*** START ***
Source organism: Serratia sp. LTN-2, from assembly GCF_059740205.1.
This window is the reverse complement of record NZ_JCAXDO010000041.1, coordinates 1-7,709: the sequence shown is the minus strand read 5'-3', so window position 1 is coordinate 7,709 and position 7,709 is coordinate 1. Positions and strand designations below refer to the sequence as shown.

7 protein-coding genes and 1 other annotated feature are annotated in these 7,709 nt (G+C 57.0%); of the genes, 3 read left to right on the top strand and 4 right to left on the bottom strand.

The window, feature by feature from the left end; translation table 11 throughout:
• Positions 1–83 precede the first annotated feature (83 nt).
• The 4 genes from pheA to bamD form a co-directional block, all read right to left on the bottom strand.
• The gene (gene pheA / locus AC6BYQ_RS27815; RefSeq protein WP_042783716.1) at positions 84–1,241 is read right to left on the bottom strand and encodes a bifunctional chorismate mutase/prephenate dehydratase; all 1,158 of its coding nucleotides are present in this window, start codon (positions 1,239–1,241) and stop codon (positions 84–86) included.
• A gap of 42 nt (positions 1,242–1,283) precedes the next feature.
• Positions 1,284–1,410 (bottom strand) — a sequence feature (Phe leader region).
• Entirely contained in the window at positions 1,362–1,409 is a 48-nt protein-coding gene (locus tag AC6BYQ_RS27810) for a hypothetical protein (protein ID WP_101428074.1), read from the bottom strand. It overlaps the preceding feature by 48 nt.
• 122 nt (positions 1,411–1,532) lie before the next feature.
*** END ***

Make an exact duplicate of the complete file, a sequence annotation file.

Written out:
Source organism: Serratia sp. LTN-2, from assembly GCF_059740205.1.
This window is the reverse complement of record NZ_JCAXDO010000041.1, coordinates 1-7,709: the sequence shown is the minus strand read 5'-3', so window position 1 is coordinate 7,709 and position 7,709 is coordinate 1. Positions and strand designations below refer to the sequence as shown.

7 protein-coding genes and 1 other annotated feature are annotated in these 7,709 nt (G+C 57.0%); of the genes, 3 read left to right on the top strand and 4 right to left on the bottom strand.

The window, feature by feature from the left end; translation table 11 throughout:
• Positions 1–83 precede the first annotated feature (83 nt).
• The 4 genes from pheA to bamD form a co-directional block, all read right to left on the bottom strand.
• The gene (gene pheA / locus AC6BYQ_RS27815; RefSeq protein WP_042783716.1) at positions 84–1,241 is read right to left on the bottom strand and encodes a bifunctional chorismate mutase/prephenate dehydratase; all 1,158 of its coding nucleotides are present in this window, start codon (positions 1,239–1,241) and stop codon (positions 84–86) included.
• A gap of 42 nt (positions 1,242–1,283) precedes the next feature.
• Positions 1,284–1,410 (bottom strand) — a sequence feature (Phe leader region).
• Entirely contained in the window at positions 1,362–1,409 is a 48-nt protein-coding gene (locus tag AC6BYQ_RS27810) for a hypothetical protein (protein ID WP_101428074.1), read from the bottom strand. It overlaps the preceding feature by 48 nt.
• 122 nt (positions 1,411–1,532) lie before the next feature.